It is not easy to get into the US National Toy Hall of Fame. The first time Leslie Scott heard rumors her invention had been nominated she knew her chances were slim. That time, she believes, she was up against the undisputed king of imaginative childhood play: the cardboard box. This time though, 15 years on and facing less fearsome competition, the creator of Jenga has been triumphant.
On Hollywood Boulevard, Britain is represented by the handprints of great actors from Dame Helen Mirren to Colin Firth. In the Rock & Roll Hall of Fame we have the Beatles. Now, in the Toy Hall of Fame, we have Jenga. The game, which involves 54 blocks in a tower, and a steady hand, joins chess, dominoes, the ball, marbles and Monopoly in being honored by the National Museum of Play in New York.
Ms Scott, 64, has spent a lifetime making games. Her latest, Ex Libris, is a test of literary skills. It is her first though, a test of dexterity, that has defined her life. She made the first Jenga as a toy for her younger brother while the family were living in Africa. “I was about 18, and we had all these offcuts from a sawmill, all over the place. They were intended for him as children’s building blocks. But they were roughly the same size.” With her two other siblings she devised a game to play with them, stacking them in layers and then gently teasing out a block. “It was just us mucking around.” But when she left home, she thought it was more than that. It took a while, and several years of dogged marketing, before the rest of the world came to appreciate the game as her family did.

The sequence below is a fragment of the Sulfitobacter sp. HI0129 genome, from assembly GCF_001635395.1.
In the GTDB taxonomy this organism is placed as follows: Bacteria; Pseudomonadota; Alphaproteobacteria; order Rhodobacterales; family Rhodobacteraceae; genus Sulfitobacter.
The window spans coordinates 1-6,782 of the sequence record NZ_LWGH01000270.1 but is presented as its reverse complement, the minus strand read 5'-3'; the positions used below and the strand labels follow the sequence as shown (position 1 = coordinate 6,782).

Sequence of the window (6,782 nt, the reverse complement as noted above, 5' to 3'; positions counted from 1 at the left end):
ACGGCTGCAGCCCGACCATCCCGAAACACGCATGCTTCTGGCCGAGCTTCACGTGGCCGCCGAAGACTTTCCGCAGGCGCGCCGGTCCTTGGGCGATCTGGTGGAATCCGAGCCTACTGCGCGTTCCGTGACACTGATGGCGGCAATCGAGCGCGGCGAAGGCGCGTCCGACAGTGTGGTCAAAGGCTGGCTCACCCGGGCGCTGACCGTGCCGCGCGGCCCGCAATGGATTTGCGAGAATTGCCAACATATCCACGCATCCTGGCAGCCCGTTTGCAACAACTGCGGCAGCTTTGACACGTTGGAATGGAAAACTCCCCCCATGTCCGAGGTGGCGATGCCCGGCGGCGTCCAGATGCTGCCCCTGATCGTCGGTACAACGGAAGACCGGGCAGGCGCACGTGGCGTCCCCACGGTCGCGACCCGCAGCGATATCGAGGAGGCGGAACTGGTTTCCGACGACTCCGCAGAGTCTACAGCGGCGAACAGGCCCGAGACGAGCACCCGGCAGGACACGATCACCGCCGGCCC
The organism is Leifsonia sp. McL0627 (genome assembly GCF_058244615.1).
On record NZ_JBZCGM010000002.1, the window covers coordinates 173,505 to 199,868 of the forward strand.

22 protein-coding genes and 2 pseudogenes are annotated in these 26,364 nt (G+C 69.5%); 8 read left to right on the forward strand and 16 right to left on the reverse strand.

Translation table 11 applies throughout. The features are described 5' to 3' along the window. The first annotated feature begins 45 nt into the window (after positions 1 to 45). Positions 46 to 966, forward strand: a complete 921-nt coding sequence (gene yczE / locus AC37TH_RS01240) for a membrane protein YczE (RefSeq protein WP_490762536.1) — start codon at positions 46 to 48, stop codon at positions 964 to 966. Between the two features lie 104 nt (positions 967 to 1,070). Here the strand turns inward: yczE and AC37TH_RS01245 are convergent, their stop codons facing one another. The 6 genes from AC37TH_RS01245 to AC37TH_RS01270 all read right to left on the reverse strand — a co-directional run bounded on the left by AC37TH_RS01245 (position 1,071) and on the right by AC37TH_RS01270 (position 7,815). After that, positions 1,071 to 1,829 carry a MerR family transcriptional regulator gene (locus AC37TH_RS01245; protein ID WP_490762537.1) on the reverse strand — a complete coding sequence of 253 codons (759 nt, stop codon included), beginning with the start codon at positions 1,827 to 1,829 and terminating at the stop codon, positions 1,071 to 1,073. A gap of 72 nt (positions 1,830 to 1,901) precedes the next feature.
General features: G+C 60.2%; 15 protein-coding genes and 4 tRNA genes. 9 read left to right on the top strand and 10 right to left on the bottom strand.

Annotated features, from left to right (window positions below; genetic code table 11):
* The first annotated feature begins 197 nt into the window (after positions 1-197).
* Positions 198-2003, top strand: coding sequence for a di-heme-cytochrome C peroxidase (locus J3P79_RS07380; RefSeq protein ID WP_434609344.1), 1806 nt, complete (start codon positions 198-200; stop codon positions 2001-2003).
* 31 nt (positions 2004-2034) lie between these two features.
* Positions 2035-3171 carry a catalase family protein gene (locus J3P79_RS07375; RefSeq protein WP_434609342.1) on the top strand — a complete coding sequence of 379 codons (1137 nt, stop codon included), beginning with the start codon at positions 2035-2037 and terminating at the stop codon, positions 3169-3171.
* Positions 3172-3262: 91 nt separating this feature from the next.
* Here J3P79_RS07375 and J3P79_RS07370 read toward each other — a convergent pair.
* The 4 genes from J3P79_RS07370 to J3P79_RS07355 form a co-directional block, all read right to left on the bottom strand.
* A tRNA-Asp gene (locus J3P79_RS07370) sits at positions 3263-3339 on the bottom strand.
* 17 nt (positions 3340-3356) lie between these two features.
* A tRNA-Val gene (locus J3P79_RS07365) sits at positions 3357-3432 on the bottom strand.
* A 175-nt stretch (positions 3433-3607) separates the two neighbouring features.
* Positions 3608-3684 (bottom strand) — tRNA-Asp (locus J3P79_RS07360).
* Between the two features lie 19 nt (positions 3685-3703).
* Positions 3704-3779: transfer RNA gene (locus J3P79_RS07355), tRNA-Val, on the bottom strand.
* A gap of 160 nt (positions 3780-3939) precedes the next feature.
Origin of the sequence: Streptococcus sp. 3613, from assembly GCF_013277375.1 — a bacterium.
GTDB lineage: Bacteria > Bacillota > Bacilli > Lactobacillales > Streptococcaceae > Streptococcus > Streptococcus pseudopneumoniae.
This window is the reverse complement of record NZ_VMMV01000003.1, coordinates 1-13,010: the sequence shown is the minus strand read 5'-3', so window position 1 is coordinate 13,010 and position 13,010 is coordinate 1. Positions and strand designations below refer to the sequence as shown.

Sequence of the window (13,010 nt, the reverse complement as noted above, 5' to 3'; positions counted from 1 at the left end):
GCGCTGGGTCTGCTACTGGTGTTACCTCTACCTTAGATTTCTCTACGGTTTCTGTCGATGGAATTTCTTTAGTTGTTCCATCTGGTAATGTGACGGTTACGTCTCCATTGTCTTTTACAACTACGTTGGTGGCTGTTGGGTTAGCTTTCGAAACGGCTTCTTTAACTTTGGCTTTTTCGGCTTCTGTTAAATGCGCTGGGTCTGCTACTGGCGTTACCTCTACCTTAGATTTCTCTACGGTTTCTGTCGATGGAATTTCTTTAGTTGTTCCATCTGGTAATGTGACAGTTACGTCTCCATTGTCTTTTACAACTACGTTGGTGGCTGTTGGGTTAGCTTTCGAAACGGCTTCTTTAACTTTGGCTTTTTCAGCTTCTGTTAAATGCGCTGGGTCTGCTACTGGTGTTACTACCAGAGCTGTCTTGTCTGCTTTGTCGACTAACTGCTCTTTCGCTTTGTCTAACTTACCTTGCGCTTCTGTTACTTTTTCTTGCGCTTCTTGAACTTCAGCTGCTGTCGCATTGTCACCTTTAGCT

One of the problems was finding a way to mass-produce it. “Those first blocks weren’t identical. And that’s actually sort of key to the game: they have to be randomly different.” If they are all the same, then you can’t find the loose one to wriggle out. So she had to find a way to mass produce randomness, “tumble polishing” the blocks in a barrel to make them slightly different.
Having done that, the next problem was to find someone who agreed this was a world-conquering game to rank in the annals of play alongside the ball, Lego and the cardboard box. Throughout the early 1980s she tried to sell it, managing to shift just a few thousand copies. Then a Canadian company got interested. The deal nearly fell through because they didn’t like the name. She insisted: it would be Jenga, Swahili for “to build”. Eventually, reluctantly, they conceded. They sold 40,000 and found that the name wasn’t an impediment after all. To date, more than 100 million have been sold, enough to build a Jenga tower to the top of Everest, 2,000 times over.
With her two siblings Leslie Scott devised a game to play with offcuts from a sawmill, stacking them in layers and then gently teasing out a block.